Book Reviews

Review Rating

With the October 2004 review, we began rating the books on the basis of one to four trowels; 
one trowel= don’t bother, to four trowels= run right out to your local book store and buy the hard cover!

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Bright Hair About the Bone by Barbara Cleverly

Reviewed on: February 1, 2009


Bantam Dell: New York
2008 (pb)

In this, the second Laetitia Talbot Mystery, author Barbara Cleverly maintains the very high standards she set in the initial volume, The Tomb of Zeus. Bright Hair About the Bone is, in a sense, a prequel, taking place in 1927 –a year before her adventures on Crete. I reviewed that first volume and praised it highly, noting that fans of Elizabeth Peters’ Amelia Peabody series ought to be delighted with this new heroine; I did note, however, that the sly humor to be found in the Peabody series seemed to be lacking in the first Letty Talbot outing. That deficiency seems to have been remedied as this novel opens with a comically outlandish plot that Letty hatches to ensure her inclusion in an archaeological dig in Burgundy, France.

Her desire to join the dig goes well beyond her interest in archaeology, however. Her godfather, Daniel Thorndon, had been murdered, supposedly by a street robber in Fontigny, Burgundy. He had been working on the archaeological dig underway at the local abbey and shortly before his untimely death he had sent a coded message to Letty, indicating mysterious doings in Fontigny and his desire for her to join him in looking into the mystery.

Thus the stage is set for a truly enjoyable adventure that seems to include everything a reader could possibly want in a period-piece mystery: a dark and forbidding ruined abbey; an equally dark and forbidding and brooding yet incredibly sexy French nobleman, who lives in a secluded manor house with his slightly (or perhaps mostly) dotty mother; another brutal murder whose victim is partially buried in the abbey dig site; ancient Celtic artifacts that link pre-Roman goddess worshippers to the cult of the Virgin Mary and to Mary Magdalene; and a contemporary political plot that incorporates the rise of the Nazis in post-World War I Germany! One is tempted to wonder if Barbara Cleverly will have any plot lines left for a third Laetitia Talbot mystery after this tour de force, but I trust the author will live up to her surname and I’ll wait with great anticipation for the next volume. Once again Barbara Cleverly has given the reader a delightful whodunit, great atmosphere and sense of place, and compelling characters. This second Laetitia Talbot novel deserves four trowels!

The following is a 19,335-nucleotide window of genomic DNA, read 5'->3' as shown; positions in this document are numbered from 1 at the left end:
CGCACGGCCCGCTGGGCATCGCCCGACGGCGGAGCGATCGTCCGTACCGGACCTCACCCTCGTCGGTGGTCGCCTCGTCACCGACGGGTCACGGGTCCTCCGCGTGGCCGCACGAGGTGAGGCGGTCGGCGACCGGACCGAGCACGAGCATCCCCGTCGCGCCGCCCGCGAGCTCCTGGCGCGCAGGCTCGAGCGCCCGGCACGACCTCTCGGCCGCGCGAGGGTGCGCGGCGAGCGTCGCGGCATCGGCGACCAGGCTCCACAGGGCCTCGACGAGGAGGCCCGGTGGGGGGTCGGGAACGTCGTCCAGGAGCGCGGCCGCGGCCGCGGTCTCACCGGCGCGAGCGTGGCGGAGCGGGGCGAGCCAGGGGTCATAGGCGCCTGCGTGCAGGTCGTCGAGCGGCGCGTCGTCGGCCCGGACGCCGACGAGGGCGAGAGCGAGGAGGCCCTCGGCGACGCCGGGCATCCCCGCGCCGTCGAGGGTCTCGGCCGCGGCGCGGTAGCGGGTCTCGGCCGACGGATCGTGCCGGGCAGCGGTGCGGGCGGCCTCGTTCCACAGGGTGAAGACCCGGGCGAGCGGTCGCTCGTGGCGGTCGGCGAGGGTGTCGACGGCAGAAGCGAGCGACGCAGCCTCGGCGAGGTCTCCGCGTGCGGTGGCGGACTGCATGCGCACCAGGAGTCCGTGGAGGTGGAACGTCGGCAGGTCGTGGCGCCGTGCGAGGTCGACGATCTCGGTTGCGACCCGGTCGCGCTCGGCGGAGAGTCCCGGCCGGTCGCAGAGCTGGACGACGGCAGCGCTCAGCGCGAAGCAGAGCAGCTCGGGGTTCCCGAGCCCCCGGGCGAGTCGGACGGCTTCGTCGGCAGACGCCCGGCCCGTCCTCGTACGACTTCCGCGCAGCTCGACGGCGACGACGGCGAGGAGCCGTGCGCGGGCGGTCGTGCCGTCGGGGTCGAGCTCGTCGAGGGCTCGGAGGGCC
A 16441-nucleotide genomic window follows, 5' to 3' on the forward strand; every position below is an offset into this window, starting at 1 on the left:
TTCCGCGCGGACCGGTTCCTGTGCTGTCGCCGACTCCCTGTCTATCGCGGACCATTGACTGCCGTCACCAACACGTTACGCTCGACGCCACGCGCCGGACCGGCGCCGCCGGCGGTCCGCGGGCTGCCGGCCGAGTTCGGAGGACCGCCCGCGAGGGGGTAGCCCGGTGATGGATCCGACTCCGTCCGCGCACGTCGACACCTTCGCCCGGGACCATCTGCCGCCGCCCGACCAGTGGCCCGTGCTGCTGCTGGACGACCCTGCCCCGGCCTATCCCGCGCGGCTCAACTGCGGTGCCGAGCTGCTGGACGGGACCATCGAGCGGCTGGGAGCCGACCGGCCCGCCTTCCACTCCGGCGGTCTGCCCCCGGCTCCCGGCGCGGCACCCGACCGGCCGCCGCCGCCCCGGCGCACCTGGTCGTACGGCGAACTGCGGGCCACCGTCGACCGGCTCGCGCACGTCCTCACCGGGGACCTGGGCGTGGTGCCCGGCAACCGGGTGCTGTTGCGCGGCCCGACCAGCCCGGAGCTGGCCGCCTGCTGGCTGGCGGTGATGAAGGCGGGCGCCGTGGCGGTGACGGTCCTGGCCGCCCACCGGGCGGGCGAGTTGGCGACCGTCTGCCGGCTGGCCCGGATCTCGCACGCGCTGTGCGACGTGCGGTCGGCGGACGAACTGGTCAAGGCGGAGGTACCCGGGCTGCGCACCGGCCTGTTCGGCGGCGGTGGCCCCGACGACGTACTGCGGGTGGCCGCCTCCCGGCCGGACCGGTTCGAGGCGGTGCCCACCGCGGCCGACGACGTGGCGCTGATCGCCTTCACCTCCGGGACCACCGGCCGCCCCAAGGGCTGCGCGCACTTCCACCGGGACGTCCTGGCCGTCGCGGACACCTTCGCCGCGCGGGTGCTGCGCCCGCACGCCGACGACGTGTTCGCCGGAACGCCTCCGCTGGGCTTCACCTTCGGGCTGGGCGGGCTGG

Twenty Years in the Trenches: Archaeology in Fiction

William Gresens, longtime MVAC supporter and volunteer, has been writing reviews of archaeological fiction as MVAC’s book reviewer for twenty years.  In this interview Bill shares how he got started writing reviews for MVAC, how the genre has changed, highlights, and his thoughts looking forward. 

Bill Gresen’s Book Review 20th Anniversary

While Bill's reviews go back 20 years now, his relationship with MVAC goes back more than twice that long! The reviews capture some of the things we enjoy most about Bill-- he's perceptive, methodical, a clear thinker, and a whole lot of fun! We look forward to this relationship--and Bill's reviews!--continuing for many years to come.

The March 2021 review marks the 20th anniversary of reviews of archaeological fiction.  It has been my pleasure and great fun to while away the hours reading these books—for the most part, at least—and writing the reviews!  My thanks to MVAC allowing me to prattle on and I look forward to the years ahead.

Bill Gresens